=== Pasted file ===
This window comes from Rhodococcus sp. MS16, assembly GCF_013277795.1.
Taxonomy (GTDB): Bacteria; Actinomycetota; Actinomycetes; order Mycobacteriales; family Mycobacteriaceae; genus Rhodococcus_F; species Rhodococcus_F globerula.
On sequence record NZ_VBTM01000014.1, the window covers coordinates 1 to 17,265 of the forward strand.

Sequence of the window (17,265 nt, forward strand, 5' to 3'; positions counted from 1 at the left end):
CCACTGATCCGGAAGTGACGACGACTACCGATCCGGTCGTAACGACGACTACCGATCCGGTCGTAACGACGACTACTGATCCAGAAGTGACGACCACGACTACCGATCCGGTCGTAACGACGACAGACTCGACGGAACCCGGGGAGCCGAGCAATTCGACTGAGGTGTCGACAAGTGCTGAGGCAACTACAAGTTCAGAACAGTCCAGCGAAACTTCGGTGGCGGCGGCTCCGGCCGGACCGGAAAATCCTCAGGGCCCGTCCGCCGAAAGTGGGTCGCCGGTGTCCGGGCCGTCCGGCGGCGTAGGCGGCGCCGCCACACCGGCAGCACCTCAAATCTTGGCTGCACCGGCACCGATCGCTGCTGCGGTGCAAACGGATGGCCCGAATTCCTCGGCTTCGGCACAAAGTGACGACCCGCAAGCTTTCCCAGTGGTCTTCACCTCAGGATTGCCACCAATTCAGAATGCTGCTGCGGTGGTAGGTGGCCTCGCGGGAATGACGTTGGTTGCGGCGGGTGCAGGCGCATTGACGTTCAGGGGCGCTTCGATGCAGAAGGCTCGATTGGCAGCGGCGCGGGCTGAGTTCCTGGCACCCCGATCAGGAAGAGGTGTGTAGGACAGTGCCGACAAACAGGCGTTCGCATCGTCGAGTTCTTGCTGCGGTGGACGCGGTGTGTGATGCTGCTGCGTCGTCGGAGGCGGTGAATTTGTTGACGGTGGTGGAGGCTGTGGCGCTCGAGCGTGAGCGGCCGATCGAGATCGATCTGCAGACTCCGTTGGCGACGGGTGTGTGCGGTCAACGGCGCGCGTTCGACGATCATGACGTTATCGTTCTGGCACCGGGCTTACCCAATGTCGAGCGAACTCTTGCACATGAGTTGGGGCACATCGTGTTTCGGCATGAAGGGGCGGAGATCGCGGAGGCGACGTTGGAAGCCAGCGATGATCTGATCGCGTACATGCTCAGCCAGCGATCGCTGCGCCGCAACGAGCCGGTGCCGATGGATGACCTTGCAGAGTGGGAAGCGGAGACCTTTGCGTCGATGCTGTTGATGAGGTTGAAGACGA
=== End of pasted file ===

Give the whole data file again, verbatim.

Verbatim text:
This window comes from Rhodococcus sp. MS16, assembly GCF_013277795.1.
Taxonomy (GTDB): Bacteria; Actinomycetota; Actinomycetes; order Mycobacteriales; family Mycobacteriaceae; genus Rhodococcus_F; species Rhodococcus_F globerula.
On sequence record NZ_VBTM01000014.1, the window covers coordinates 1 to 17,265 of the forward strand.

Sequence of the window (17,265 nt, forward strand, 5' to 3'; positions counted from 1 at the left end):
CCACTGATCCGGAAGTGACGACGACTACCGATCCGGTCGTAACGACGACTACCGATCCGGTCGTAACGACGACTACTGATCCAGAAGTGACGACCACGACTACCGATCCGGTCGTAACGACGACAGACTCGACGGAACCCGGGGAGCCGAGCAATTCGACTGAGGTGTCGACAAGTGCTGAGGCAACTACAAGTTCAGAACAGTCCAGCGAAACTTCGGTGGCGGCGGCTCCGGCCGGACCGGAAAATCCTCAGGGCCCGTCCGCCGAAAGTGGGTCGCCGGTGTCCGGGCCGTCCGGCGGCGTAGGCGGCGCCGCCACACCGGCAGCACCTCAAATCTTGGCTGCACCGGCACCGATCGCTGCTGCGGTGCAAACGGATGGCCCGAATTCCTCGGCTTCGGCACAAAGTGACGACCCGCAAGCTTTCCCAGTGGTCTTCACCTCAGGATTGCCACCAATTCAGAATGCTGCTGCGGTGGTAGGTGGCCTCGCGGGAATGACGTTGGTTGCGGCGGGTGCAGGCGCATTGACGTTCAGGGGCGCTTCGATGCAGAAGGCTCGATTGGCAGCGGCGCGGGCTGAGTTCCTGGCACCCCGATCAGGAAGAGGTGTGTAGGACAGTGCCGACAAACAGGCGTTCGCATCGTCGAGTTCTTGCTGCGGTGGACGCGGTGTGTGATGCTGCTGCGTCGTCGGAGGCGGTGAATTTGTTGACGGTGGTGGAGGCTGTGGCGCTCGAGCGTGAGCGGCCGATCGAGATCGATCTGCAGACTCCGTTGGCGACGGGTGTGTGCGGTCAACGGCGCGCGTTCGACGATCATGACGTTATCGTTCTGGCACCGGGCTTACCCAATGTCGAGCGAACTCTTGCACATGAGTTGGGGCACATCGTGTTTCGGCATGAAGGGGCGGAGATCGCGGAGGCGACGTTGGAAGCCAGCGATGATCTGATCGCGTACATGCTCAGCCAGCGATCGCTGCGCCGCAACGAGCCGGTGCCGATGGATGACCTTGCAGAGTGGGAAGCGGAGACCTTTGCGTCGATGCTGTTGATGAGGTTGAAGACGA